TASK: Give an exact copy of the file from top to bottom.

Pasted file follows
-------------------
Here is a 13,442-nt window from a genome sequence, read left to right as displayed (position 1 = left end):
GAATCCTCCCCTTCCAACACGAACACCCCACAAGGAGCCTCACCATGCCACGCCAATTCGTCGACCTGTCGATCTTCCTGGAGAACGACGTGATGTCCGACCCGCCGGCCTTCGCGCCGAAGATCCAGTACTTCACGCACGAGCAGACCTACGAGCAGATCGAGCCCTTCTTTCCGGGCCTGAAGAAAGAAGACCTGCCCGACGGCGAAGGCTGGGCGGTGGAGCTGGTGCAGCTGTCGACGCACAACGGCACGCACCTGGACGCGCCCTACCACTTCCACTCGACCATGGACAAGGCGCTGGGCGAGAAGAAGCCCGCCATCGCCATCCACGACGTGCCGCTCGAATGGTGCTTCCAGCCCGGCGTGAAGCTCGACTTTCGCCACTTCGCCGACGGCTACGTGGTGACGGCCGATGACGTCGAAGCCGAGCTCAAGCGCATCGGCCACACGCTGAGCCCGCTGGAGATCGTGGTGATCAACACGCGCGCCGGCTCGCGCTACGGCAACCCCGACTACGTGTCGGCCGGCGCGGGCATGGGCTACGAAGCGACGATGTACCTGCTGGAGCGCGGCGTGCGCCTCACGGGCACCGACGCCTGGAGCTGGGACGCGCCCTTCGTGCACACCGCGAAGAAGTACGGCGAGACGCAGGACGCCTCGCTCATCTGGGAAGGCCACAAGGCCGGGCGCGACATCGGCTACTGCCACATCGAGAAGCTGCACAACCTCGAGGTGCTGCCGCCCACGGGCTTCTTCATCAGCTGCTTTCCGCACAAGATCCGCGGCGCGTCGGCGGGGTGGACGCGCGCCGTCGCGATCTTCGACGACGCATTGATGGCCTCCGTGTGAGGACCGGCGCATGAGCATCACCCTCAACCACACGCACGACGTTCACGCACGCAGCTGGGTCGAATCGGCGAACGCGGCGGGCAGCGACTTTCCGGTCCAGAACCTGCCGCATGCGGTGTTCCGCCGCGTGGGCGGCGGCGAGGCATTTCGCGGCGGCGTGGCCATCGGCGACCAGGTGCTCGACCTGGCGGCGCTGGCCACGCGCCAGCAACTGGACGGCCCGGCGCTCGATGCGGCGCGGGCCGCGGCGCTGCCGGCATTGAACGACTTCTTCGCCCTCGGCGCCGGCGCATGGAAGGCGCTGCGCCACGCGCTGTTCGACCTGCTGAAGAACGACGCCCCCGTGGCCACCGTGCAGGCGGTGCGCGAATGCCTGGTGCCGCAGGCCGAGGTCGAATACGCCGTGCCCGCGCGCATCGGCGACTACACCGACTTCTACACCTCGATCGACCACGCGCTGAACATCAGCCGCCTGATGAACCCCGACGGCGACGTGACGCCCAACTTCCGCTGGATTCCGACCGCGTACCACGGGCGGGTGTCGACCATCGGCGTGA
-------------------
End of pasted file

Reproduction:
Here is a 13,442-nt window from a genome sequence, read left to right as displayed (position 1 = left end):
GAATCCTCCCCTTCCAACACGAACACCCCACAAGGAGCCTCACCATGCCACGCCAATTCGTCGACCTGTCGATCTTCCTGGAGAACGACGTGATGTCCGACCCGCCGGCCTTCGCGCCGAAGATCCAGTACTTCACGCACGAGCAGACCTACGAGCAGATCGAGCCCTTCTTTCCGGGCCTGAAGAAAGAAGACCTGCCCGACGGCGAAGGCTGGGCGGTGGAGCTGGTGCAGCTGTCGACGCACAACGGCACGCACCTGGACGCGCCCTACCACTTCCACTCGACCATGGACAAGGCGCTGGGCGAGAAGAAGCCCGCCATCGCCATCCACGACGTGCCGCTCGAATGGTGCTTCCAGCCCGGCGTGAAGCTCGACTTTCGCCACTTCGCCGACGGCTACGTGGTGACGGCCGATGACGTCGAAGCCGAGCTCAAGCGCATCGGCCACACGCTGAGCCCGCTGGAGATCGTGGTGATCAACACGCGCGCCGGCTCGCGCTACGGCAACCCCGACTACGTGTCGGCCGGCGCGGGCATGGGCTACGAAGCGACGATGTACCTGCTGGAGCGCGGCGTGCGCCTCACGGGCACCGACGCCTGGAGCTGGGACGCGCCCTTCGTGCACACCGCGAAGAAGTACGGCGAGACGCAGGACGCCTCGCTCATCTGGGAAGGCCACAAGGCCGGGCGCGACATCGGCTACTGCCACATCGAGAAGCTGCACAACCTCGAGGTGCTGCCGCCCACGGGCTTCTTCATCAGCTGCTTTCCGCACAAGATCCGCGGCGCGTCGGCGGGGTGGACGCGCGCCGTCGCGATCTTCGACGACGCATTGATGGCCTCCGTGTGAGGACCGGCGCATGAGCATCACCCTCAACCACACGCACGACGTTCACGCACGCAGCTGGGTCGAATCGGCGAACGCGGCGGGCAGCGACTTTCCGGTCCAGAACCTGCCGCATGCGGTGTTCCGCCGCGTGGGCGGCGGCGAGGCATTTCGCGGCGGCGTGGCCATCGGCGACCAGGTGCTCGACCTGGCGGCGCTGGCCACGCGCCAGCAACTGGACGGCCCGGCGCTCGATGCGGCGCGGGCCGCGGCGCTGCCGGCATTGAACGACTTCTTCGCCCTCGGCGCCGGCGCATGGAAGGCGCTGCGCCACGCGCTGTTCGACCTGCTGAAGAACGACGCCCCCGTGGCCACCGTGCAGGCGGTGCGCGAATGCCTGGTGCCGCAGGCCGAGGTCGAATACGCCGTGCCCGCGCGCATCGGCGACTACACCGACTTCTACACCTCGATCGACCACGCGCTGAACATCAGCCGCCTGATGAACCCCGACGGCGACGTGACGCCCAACTTCCGCTGGATTCCGACCGCGTACCACGGGCGGGTGTCGACCATCGGCGTGA